International Symposium on Software Composition

Spreadsheet

A spreadsheet is an interactive computer application for organization, analysis and storage of data in tabular form. Spreadsheets developed as computerized analogs of paper accounting worksheets. The program operates on data entered in cells of a table. Each cell may contain either numeric or text data, or the results of formulas that automatically calculate and display a value based on the contents of other cells. A spreadsheet may also refer to one such electronic document.

Besides performing basic arithmetic and mathematical functions, modern spreadsheets provide built-in functions for common financial and statistical operations. Such calculations as net present value or standard deviation can be applied to tabular data with a pre-programmed function in a formula. Spreadsheet programs also provide conditional expressions, functions to convert between text and numbers, and functions that operate on strings of text.

In modern spreadsheet applications, several spreadsheets, often known as worksheets or simply sheets, are gathered together to form a workbook. A workbook is physically represented by a file, containing all the data for the book, the sheets and the cells with the sheets. Worksheets are normally represented by tabs that flip between pages, each one containing one of the sheets, although Numbers changes this model significantly. Cells in a multi-sheet book add the sheet name to their reference, for instance, "Sheet 1!C10". Some systems extend this syntax to allow cell references to different workbooks.

In 1962 this concept of the spreadsheet, called BCL for Business Computer Language, was implemented on an IBM 1130 and in 1963 was ported to an IBM 7040 by R. Brian Walsh at Marquette University, Wisconsin. This program was written in Fortran. Primitive timesharing was available on those machines. In 1968 BCL was ported by Walsh to the IBM 360/67 timesharing machine at Washington State University. It was used to assist in the teaching of finance to business students. Students were able to take information prepared by the professor and manipulate it to represent it and show ratios etc. In 1964, a book entitled Business Computer Language was written by Kimball, Stoffells and Walsh and both the book and program were copyrighted in 1966 and years later that copyright was renewed.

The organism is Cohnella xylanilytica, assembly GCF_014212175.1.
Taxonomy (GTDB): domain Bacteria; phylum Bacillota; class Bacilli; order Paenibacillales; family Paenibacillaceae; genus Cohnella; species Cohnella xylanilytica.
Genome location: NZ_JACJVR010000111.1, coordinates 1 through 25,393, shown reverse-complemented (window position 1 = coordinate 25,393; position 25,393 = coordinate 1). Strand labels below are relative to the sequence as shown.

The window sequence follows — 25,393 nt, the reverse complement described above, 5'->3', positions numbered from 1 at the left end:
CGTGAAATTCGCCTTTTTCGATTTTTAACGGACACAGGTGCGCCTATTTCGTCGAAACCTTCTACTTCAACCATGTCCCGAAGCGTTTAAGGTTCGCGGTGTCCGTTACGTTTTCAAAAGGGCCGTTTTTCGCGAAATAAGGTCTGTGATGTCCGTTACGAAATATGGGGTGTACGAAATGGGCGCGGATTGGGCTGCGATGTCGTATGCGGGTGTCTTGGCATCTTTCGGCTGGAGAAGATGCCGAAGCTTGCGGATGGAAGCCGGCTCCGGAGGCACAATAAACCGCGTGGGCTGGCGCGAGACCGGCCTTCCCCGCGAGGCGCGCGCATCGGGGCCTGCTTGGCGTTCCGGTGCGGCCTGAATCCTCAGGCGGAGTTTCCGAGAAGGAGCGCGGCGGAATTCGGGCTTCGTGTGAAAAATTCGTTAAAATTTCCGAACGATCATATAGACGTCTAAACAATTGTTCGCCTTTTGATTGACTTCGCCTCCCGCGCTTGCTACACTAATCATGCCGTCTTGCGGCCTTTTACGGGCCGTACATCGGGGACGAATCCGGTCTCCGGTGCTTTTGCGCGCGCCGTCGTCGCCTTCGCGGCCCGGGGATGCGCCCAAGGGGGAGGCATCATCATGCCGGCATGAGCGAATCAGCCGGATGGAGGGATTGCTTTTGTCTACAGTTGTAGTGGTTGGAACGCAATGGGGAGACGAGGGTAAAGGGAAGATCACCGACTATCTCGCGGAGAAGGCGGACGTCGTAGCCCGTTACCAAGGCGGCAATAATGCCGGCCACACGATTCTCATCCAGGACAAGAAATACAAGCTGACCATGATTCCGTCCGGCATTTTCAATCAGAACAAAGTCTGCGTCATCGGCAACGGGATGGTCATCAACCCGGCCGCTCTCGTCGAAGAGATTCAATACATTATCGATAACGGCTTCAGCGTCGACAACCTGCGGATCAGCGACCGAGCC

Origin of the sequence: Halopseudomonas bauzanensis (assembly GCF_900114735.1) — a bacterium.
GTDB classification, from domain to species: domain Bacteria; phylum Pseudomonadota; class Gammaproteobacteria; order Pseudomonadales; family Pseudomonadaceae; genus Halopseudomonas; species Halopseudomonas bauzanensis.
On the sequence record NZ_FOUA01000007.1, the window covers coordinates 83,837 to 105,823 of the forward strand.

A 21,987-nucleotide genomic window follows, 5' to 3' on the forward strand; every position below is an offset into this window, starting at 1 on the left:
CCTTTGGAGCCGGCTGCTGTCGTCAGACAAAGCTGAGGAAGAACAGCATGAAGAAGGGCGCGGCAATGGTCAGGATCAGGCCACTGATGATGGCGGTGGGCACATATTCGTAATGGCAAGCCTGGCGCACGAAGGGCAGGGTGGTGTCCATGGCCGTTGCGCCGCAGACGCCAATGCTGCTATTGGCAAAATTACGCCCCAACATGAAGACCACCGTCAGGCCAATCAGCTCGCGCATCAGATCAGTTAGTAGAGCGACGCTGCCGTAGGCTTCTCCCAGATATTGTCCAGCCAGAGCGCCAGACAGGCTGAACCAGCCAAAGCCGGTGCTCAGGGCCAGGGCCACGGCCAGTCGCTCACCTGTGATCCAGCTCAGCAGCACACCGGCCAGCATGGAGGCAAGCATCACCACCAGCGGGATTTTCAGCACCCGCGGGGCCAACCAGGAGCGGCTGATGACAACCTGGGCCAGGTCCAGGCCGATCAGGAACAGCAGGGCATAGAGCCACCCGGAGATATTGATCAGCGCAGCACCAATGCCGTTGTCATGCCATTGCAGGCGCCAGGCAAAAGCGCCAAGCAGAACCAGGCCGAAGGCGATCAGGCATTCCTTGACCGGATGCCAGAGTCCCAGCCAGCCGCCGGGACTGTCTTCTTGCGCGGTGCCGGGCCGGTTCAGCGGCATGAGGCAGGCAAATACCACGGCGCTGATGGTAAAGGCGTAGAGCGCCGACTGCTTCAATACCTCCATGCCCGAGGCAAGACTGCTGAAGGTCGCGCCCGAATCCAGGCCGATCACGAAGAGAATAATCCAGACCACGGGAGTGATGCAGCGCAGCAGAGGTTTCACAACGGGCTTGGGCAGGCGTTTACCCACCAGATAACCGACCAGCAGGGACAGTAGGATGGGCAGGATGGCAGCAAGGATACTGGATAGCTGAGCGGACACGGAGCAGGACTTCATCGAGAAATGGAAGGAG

LANPAR was used by Bell Canada, AT&T and the 18 operating telephone companies nationwide for their local and national budgeting operations. LANPAR was also used by General Motors. Its uniqueness was Pardo's co-invention incorporating forward referencing/natural order calculation (one of the first "non-procedural" computer languages) as opposed to left-to-right, top to bottom sequence for calculating the results in each cell that was used by VisiCalc, SuperCalc, and the first version of MultiPlan. Without forward referencing/natural order calculation, the user had to manually recalculate the spreadsheet as many times as necessary until the values in all the cells had stopped changing. Forward referencing/natural order calculation by a compiler was the cornerstone functionality required for any spreadsheet to be practical and successful.

AutoPlan/AutoTab was not a WYSIWYG interactive spreadsheet program, it was a simple scripting language for spreadsheets. The user defined the names and labels for the rows and columns, then the formulas that defined each row or column. In 1975, Autotab-II was advertised as extending the original to a maximum of "1,500 rows and columns, combined in any proportion the user requires..."

With the advent of advanced web technologies such as Ajax circa 2005, a new generation of online spreadsheets has emerged. Equipped with a rich Internet application user experience, the best web based online spreadsheets have many of the features seen in desktop spreadsheet applications. Some of them such as EditGrid, Google Sheets, Microsoft Excel Online, Smartsheet, or Zoho Sheet also have strong multi-user collaboration features or offer real time updates from remote sources such as stock prices and currency exchange rates.

A number of companies have attempted to break into the spreadsheet market with programs based on very different paradigms. Lotus introduced what is likely the most successful example, Lotus Improv, which saw some commercial success, notably in the financial world where its powerful data mining capabilities remain well respected to this day.

An array of cells is called a sheet or worksheet. It is analogous to an array of variables in a conventional computer program (although certain unchanging values, once entered, could be considered, by the same analogy, constants). In most implementations, many worksheets may be located within a single spreadsheet. A worksheet is simply a subset of the spreadsheet divided for the sake of clarity. Functionally, the spreadsheet operates as a whole and all cells operate as global variables within the spreadsheet (each variable having 'read' access only except its own containing cell).

Whenever a reference is made to a cell or group of cells that are not located within the current physical spreadsheet file, it is considered as accessing a "remote" spreadsheet. The contents of the referenced cell may be accessed either on first reference with a manual update or more recently in the case of web based spreadsheets, as a near real time value with a specified automatic refresh interval.

Just as the early programming languages were designed to generate spreadsheet printouts, programming techniques themselves have evolved to process tables (also known as spreadsheets or matrices) of data more efficiently in the computer itself.